How To Rub Gravestones

This is a very easy process requiring little more than patience, elbow grease, and healthy knees. Professional kits containing archival papers, special rubbing waxes, and instruction guides may be obtained from a store that has genealogy supplies and books. It is not necessary to purchase the kit, perfectly adequate cheaper materials can be found at the local five and dime store. All you must have are: a roll of white newsprint paper, some fat kindergarten crayons, a roll of paper masking tape, and a paper scissors or pen knife. A small stiffbrush for removing moss or dirt clinging to the stones is helpful as well as a small paper bag to store tape remnants and crayon wrappers is a good thing to take along. If you obtain a long cardboard tube, you can store your rolled finished work in it, so the paper won't get crushed on the way home.

To rub a stone, first brush off the old moss and dirt. Then cut a piece of paper approximately six inches higher and wider than the face of the marker. This large margin serves several purposes. First it leaves you an uncolored area of the finished work should you decide to mat it later. Also it provides you with an area on which to tape the paper to the stone that will not intersect with your work and damage it when you are finished. Finally, and most important, it will keep your waxes from rubbing off onto the stone itself.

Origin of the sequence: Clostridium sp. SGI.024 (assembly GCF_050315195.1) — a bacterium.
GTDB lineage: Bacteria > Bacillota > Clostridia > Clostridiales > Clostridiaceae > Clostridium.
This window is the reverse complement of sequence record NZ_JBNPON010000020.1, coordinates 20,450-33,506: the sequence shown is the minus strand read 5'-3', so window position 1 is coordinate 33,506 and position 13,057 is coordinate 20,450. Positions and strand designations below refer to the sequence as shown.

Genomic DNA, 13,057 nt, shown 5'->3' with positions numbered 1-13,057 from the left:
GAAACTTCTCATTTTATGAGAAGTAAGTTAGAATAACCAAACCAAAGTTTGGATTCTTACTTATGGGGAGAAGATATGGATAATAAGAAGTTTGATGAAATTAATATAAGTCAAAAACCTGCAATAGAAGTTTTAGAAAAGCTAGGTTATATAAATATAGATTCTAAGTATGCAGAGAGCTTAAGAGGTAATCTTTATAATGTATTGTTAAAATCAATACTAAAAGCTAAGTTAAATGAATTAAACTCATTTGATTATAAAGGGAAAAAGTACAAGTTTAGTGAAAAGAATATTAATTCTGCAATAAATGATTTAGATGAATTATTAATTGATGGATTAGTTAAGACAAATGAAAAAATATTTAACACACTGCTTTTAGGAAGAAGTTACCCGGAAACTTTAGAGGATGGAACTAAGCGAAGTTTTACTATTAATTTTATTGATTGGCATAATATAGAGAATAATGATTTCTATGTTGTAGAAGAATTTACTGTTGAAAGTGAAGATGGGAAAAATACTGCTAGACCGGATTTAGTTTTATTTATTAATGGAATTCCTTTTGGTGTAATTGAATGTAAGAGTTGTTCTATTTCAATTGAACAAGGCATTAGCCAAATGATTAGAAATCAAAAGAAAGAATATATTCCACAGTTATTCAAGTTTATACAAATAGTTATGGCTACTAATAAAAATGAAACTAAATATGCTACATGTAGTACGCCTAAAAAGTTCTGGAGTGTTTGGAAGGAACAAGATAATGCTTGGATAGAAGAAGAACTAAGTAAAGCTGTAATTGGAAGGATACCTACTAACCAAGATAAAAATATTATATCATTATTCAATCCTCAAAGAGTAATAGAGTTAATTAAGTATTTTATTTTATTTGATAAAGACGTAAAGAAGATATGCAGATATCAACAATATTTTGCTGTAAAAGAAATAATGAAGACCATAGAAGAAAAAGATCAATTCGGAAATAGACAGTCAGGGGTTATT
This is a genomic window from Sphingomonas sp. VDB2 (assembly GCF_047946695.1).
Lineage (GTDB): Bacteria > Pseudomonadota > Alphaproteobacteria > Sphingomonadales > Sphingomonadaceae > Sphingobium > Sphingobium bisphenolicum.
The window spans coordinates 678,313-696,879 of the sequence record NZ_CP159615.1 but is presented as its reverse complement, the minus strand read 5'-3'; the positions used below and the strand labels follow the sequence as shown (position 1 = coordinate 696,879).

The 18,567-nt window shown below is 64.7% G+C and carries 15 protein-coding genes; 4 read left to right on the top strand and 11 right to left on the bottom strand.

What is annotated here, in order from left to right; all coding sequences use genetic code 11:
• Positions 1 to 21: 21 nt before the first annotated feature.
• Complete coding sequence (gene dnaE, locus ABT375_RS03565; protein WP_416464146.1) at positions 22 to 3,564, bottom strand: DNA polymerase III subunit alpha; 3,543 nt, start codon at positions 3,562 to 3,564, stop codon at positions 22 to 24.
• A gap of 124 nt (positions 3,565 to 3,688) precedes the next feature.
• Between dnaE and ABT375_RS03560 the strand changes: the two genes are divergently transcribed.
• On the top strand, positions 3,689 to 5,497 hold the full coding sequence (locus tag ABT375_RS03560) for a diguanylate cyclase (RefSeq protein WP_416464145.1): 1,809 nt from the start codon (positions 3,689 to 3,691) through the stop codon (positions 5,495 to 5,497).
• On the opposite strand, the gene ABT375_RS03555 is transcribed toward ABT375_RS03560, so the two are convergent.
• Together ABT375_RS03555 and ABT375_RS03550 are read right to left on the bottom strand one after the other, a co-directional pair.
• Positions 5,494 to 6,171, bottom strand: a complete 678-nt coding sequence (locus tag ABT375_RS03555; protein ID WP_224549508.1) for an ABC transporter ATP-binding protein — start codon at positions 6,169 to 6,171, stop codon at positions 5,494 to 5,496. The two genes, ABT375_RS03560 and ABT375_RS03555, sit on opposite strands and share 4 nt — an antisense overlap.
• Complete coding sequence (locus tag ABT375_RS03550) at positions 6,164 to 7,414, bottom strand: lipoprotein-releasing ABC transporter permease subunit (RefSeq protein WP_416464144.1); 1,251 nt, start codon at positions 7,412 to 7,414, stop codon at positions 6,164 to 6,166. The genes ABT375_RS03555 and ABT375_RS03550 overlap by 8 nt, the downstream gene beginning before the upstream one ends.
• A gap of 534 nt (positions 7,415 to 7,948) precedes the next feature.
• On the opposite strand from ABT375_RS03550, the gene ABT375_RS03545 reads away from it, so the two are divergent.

By taking this kind of care, you won't mark the stone in any way. Unfortunately, careless hobbyists have already vandalized so many stones, and littered so many yards with their uncollected paper scraps that several prominent sites have been ruled off limits to rubbers by rightfully unhappy custodians.

Once the paper is in place, rub the flat side of the crayon gently over the paper in large strokes. Quickly you will see the printing beginning to emerge on your paper. Then fill in areas with closer strokes and deepen the color. As long as your paper remains firmly fixed, you can rub the same area over and over until it becomes legible.

Some stones are so weatherbeaten that they will never deliver a clear image, but a few tests will soon give you the experience to judge those which may prove hopeless. Heavily incised designs do not produce a very clear image. Glossy granite and slate usually produce the clearest images; old marble the least.

Very old stones, tend to sink into the earth. If you suddenly discover that you can't rub the bottom of the legend, brush away the grass and earth at the very base of the stone and keep rubbing. Usually you can pick up the balance of the words to stretch out flat on the ground to complete the rubbing, but the results are worth it.

Before leaving a yard, check around for wrappers or waxes left lying around, and for spare pieces of tape on the back of the stones you rubbed. It's always good to try to leave the cemetery in a little better shape than when you arrived.